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NHS provides public advice on how to respond to sudden acid attacks

By Herald Keeper
By Olivia Tucker

The NHS along with the burnt specialists are providing official advice to the public about how to respond quickly and provide first aid service in case of an acid attack. Attacks comprising of corrosive substances are increasing day by day.  As we know acid attack takes place suddenly and can burn your face or body within seconds, hence it becomes quite important to advise people regarding efficient first aid service and quick response after an acid attack. According to the health service, the cases of acid attack are all medical emergencies and it is suggested that people should immediately call 999 after the assault.

People should ensure that the contaminated clothing of the victim should be taken off carefully and the burnt part should be rinsed thoroughly with the running water until the help comes. In short, people should focus on the 3Rs- report, remove and rinse, to successfully handle the acid attack cases. In some incidents, people might require specialist burns treatments or eye surgery as well as other reconstructive surgeries.

Jorge Leon-Villapalos who has successfully treated victims of acid attacks at the Chelsea and Westminster hospital has warned that the acid attack cases can be very alarming and heartbreaking because the suffers go through tremendous physical as well as mental pain. Some serious attacks can ruin your skin and the scarring can be long-term or permanent.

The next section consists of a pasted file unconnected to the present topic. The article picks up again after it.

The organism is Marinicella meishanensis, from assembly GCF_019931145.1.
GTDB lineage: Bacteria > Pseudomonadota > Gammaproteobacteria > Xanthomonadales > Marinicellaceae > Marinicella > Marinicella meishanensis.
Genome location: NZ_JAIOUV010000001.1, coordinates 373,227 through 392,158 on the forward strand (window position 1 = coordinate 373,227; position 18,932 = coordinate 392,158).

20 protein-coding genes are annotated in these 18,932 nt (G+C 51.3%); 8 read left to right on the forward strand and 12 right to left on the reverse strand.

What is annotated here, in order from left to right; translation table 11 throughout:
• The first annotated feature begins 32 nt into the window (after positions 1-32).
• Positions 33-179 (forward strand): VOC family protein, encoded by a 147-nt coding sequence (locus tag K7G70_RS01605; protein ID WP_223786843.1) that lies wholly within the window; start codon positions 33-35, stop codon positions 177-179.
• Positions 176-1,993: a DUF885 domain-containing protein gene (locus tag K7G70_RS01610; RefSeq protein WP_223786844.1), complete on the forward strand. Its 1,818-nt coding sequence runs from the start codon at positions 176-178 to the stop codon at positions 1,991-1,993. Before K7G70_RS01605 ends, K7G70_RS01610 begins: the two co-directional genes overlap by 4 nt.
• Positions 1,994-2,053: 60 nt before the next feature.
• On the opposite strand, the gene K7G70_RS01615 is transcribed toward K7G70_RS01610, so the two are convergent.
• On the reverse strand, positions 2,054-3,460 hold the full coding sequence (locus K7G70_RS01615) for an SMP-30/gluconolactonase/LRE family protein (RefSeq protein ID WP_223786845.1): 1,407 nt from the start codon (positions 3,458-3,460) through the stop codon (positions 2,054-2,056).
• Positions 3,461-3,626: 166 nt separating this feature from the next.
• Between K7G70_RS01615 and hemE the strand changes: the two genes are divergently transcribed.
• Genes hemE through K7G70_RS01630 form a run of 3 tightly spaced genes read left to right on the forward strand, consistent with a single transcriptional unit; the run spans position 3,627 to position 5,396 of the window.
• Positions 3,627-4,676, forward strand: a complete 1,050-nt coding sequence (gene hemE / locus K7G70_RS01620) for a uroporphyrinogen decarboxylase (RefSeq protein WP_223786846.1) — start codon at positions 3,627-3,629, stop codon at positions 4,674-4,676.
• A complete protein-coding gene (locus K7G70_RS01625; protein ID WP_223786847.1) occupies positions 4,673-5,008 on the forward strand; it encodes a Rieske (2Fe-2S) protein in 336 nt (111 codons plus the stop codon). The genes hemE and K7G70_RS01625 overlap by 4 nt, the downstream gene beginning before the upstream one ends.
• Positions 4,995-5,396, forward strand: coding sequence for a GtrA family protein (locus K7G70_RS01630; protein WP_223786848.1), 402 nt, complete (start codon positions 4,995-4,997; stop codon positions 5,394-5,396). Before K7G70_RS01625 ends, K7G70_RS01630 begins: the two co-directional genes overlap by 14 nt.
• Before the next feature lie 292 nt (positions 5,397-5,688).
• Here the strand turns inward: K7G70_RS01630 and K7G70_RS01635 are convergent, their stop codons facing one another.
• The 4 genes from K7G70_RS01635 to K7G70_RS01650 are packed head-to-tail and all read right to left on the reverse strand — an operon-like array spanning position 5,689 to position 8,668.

So it becomes very crucial to provide appropriate first aid as quickly as possible and in doing so the potential risks after an acid attack can be reduced and the patient can be effectively treated afterward. The immediate first aid will not only reduce the trauma of the acid but it will also help in decreasing the risks of any unwanted life-shaking injuries or fatalities. A data revealed that around 400 cases of acid attacks have been reported within six months to April. And the number of cases needing specialist burn treatments have risen from 16 in 2014 to 32 in the previous year.



One moment of irresponsible and thoughtless crime can have serious impact on the acid attack victims giving them both mental and physical trauma and the treatment can take several months and is costly too.

 

The post NHS provides public advice on how to respond to sudden acid attacks by Olivia Tucker appeared first on Herald Keeper.


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